“‘We Believe In Diversity’” - Indiana IBEW Local & Signatory Contractor Partner With NAACP To Expand Solar Training Program
(EVANSVILLE, INDIANA) - Evansville, Indiana International Brotherhood of Electrical Workers (IBEW) Local 16 has a long, proud history. The city sent one of the 10 delegates to the IBEW’s first convention in 1891 and Local 16 has been a major part of the Southwestern Indiana Community for more than 100 years.
Now, Business Manager Brandon Wongngamnit and others are trying to build on that history.
Wongngamnit wants traditionally underrepresented parts of the community to better enjoy the benefits of IBEW Membership and a new partnership with Signatory Contractor Morton Solar and the NAACP is a step in that direction.
The NAACP funded the installation of solar panels on the Greater St. James Community Center, a historically Black Church in Evansville.
As part of the program, Morton Solar and owner Brad Morton, along with the Midwest Renewable Energy Association, provided early-stage instruction on solar-panel installation to three Black Men and one Latino.
Wongngamnit hopes the program and others like it provide a path for as many new Trainees as possible into Local 16’s Apprenticeship Program.
Only licensed Electricians are permitted to install solar panels in Vanderburgh County, where Evansville is located.
Although commercial solar installation in the area has slowed during the COVID-19 Pandemic, it is expected to pick back up when Vectren, the area’s Electric Utility Provider, begins work on a solar farm about 30 miles east of Evansville.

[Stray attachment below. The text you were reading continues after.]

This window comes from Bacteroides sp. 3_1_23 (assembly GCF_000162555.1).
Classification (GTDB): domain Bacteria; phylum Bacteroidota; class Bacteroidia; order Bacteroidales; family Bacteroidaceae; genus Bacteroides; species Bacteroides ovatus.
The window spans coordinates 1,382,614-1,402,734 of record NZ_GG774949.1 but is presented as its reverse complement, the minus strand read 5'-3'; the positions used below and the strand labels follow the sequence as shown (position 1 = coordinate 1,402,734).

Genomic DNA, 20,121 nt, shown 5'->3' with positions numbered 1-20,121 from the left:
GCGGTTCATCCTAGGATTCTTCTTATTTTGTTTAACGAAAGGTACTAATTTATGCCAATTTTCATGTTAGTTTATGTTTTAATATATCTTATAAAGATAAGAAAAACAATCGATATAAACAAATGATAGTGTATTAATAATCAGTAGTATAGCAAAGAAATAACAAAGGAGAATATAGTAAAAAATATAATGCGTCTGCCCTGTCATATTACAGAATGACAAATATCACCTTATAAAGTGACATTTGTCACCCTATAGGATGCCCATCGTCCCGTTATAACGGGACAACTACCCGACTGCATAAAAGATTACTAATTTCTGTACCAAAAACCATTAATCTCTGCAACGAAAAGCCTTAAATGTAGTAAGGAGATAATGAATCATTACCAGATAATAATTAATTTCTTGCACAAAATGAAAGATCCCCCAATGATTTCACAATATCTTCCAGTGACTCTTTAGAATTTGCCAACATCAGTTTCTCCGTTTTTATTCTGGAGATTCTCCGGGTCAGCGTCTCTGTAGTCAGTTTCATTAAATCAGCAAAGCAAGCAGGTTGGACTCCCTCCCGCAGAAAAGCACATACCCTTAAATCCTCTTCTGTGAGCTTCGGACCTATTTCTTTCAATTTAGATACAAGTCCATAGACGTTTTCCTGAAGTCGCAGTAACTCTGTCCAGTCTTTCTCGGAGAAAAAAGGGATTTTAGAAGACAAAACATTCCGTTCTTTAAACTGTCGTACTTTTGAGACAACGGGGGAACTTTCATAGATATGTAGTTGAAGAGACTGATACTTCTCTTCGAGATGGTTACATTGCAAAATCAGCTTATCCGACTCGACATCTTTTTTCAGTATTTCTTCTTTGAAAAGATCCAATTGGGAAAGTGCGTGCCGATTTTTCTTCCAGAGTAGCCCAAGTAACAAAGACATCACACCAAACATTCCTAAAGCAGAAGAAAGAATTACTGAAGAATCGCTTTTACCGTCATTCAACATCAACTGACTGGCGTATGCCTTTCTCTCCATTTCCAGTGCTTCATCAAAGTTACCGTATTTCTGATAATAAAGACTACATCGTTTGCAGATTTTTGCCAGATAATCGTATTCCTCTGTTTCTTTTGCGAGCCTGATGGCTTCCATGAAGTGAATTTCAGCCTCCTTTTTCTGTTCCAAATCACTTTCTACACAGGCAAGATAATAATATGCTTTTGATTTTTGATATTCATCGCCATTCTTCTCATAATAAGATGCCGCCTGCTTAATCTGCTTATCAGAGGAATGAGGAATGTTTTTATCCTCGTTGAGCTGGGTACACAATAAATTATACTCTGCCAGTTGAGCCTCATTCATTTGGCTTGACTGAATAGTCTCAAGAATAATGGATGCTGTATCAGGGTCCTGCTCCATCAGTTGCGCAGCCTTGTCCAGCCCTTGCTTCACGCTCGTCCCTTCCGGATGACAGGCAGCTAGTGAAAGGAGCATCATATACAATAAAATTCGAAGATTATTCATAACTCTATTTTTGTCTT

“It’s ‘baby steps,’” he said. “If we can get some of these guys to be Journeyman Wireman and part of Local 16, ‘it will all be worth it.’”
Wongngamnit, who is of Asian descent, noted that only 27 of Local 16’s 1,015 Members are considered People of Color - just over 2%.
One of his goals since being elected Business Manager earlier this year is to “offer more opportunities to People of Color ‘by making sure they know what we have to offer,’” he said. “A lot of them ‘don’t know about us and that is something we want to correct.’ ‘We want to be as diversified as possible.’”
He credits Brad Morton for Local 16’s involvement.
His company is a member of B Corps, an international program that includes nearly 3,600 companies that work toward reducing income inequality, lowering poverty, building stronger communities, a healthier environment and “the creation of ‘more high quality jobs with dignity and purpose,’” he said.
“We ‘want to create the type of jobs the old mining companies did in this area, that are high paying and help the economy,’” Morton said. “We want to create jobs ‘across the spectrum.’ ‘We believe in diversity.’”
It’s why Morton was receptive when approached by NAACP Officials.
The training program is part of the legendary Civil Rights Organization’s “Power Up” initiative, which trains People of Color to work in emerging energy technologies with the goal of closing the unemployment gap between Black Americans and the rest of the population.
“We are ‘very happy to have this relationship with the IBEW,’” said Robin Williams, the retired Associate Director of Civil Rights for the United Food & Commercial Workers (UFCW) and Labor Chair of the NAACP’s National Board of Directors. “Since it started a few months again, ‘it has really been going well.’”
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